L.A. On-Location Entertainment Production Growth Slows in 2005
By Film LA
Jan 31, 2006, 18:52

Films Remain Far Below Highs; Other Locales Surge, Says FilmL.A.

Los Angeles, CA -- On-location entertainment production figures for Los Angeles during 2005 were a dull sequel to 2004's dramatic growth, according to year-end data released today by FilmL.A., Inc. (formerly EIDC). The non-profit's annual tally of Los Angeles motion picture, television and commercial on-location production days marked a slowdown to just 4 percent annual growth, compared to the 19 percent spike in 2004. Once again, television led all other categories, but with growth dropping to just under 3 percent; far shy of the 27 percent surge in 2004.

FilmL.A. President Steve MacDonald noted that while rising demand for entertainment content is fueling increased production around the world, L.A.'s significant slowdown in growth is an indication that production is being lost to other regions.

"A four percent annual rise in production should not be interpreted as a sign of L.A.'s competitive success," said MacDonald. "Other jurisdictions, such as New York City, are celebrating dramatic growth in production activity thanks to very aggressive incentive programs. We're concerned L.A. isn't capturing its share."

MacDonald pointed out that in just the past few years, 20 states in the U.S. along with an increasing number of locales around the globe have begun to offer economic and other incentives to lure entertainment production.

In 2005, the number of on-location production days coordinated by FilmL.A. totaled 54,876, up just 2,168 days over the previous year. Feature film production increased 811 days to 9,518, a level well below the 1996 peak of 13,980 (L.A. film production experienced seven straight years of decline from 1997-2003). Television once again led all other categories with 18,740 days, an increase of only 483 days over the 2004 total, despite expanded production for original cable programming and 2005's very successful pilot season. Commercials continued on a steady growth path since a large drop-off in 2000. The increase of 280 production days achieved in 2005 brought the category to a total of 6,983 permitted production days.

As FilmL.A. first reported last year, television has replaced feature films as the primary driver of on-location production in the Los Angeles region. While that remains the case, MacDonald notes the "reality" of assessing the economic impact.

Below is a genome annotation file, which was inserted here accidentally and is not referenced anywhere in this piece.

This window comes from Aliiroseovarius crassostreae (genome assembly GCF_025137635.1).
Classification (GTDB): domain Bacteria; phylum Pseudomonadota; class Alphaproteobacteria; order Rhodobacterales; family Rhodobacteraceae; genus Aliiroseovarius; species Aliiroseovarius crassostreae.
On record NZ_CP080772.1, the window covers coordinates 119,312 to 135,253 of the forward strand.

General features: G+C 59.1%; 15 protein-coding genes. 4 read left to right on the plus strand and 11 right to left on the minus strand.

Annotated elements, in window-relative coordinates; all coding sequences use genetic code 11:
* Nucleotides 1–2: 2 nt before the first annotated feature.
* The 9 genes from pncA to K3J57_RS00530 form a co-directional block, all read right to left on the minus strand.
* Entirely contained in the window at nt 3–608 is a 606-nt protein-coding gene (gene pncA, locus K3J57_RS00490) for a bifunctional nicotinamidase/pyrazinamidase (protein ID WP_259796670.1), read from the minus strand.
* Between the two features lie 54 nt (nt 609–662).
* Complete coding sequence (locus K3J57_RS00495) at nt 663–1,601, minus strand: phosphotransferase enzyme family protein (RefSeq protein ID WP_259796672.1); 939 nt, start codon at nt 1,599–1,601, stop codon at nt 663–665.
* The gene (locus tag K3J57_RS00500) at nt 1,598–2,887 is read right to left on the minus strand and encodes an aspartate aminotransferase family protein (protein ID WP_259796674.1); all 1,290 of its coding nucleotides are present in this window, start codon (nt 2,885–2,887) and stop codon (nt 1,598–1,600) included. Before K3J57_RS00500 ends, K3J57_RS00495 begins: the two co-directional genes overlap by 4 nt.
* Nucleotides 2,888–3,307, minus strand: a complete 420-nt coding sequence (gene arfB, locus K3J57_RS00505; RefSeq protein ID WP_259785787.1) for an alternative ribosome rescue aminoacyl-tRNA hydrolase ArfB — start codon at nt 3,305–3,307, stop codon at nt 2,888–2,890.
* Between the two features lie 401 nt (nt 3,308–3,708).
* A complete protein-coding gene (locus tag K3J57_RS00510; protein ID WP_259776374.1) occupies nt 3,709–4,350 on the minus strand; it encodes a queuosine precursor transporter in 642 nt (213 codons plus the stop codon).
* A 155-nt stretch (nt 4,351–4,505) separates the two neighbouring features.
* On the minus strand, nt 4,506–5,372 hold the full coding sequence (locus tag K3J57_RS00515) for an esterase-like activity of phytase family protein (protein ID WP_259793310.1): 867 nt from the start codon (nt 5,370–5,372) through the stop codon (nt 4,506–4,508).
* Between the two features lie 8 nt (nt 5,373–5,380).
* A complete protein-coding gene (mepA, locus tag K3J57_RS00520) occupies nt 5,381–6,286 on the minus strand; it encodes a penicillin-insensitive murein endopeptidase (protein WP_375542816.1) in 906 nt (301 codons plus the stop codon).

"Reality TV continues to make up a significant portion, about 30 percent, of all on-location television production in L.A.," he said. "These shows have budgets that are generally smaller than those of scripted programs, so they employ fewer production resources; whether it's talent, crews, sets or locations. The end result is a lower economic impact."

Looking ahead, MacDonald notes that early reports to FilmL.A. from industry sources indicate fewer TV pilots will be produced in 2006 compared to 2005. "Last year's strong pilot season really helped boost the local economy, so the drop anticipated this year is likely to be felt."

The year-end figures reported by FilmL.A. represent the number of permitted days of on-location production in the City of Los Angeles, Diamond Bar, South Gate and West Hollywood, unincorporated areas of Los Angeles County, the Angeles National Forest and more than 800 facilities operated by Los Angeles Unified School District (LAUSD). They do not include production that occurs only on sound stages or in surrounding cities. Figures are based on permit applications handled by FilmL.A., Inc., which account for more than 80% of on-location shooting in Los Angeles County.

About FilmL.A., Inc.

Founded in 1995, FilmL.A., Inc. (formerly Entertainment Industry Development Corporation - EIDC) is a private, one-of-a-kind nonprofit corporation that works on behalf of film, television and commercial producers, Los Angeles-area residents and local government to sustain the Los Angeles region's status as the global leader in media production.


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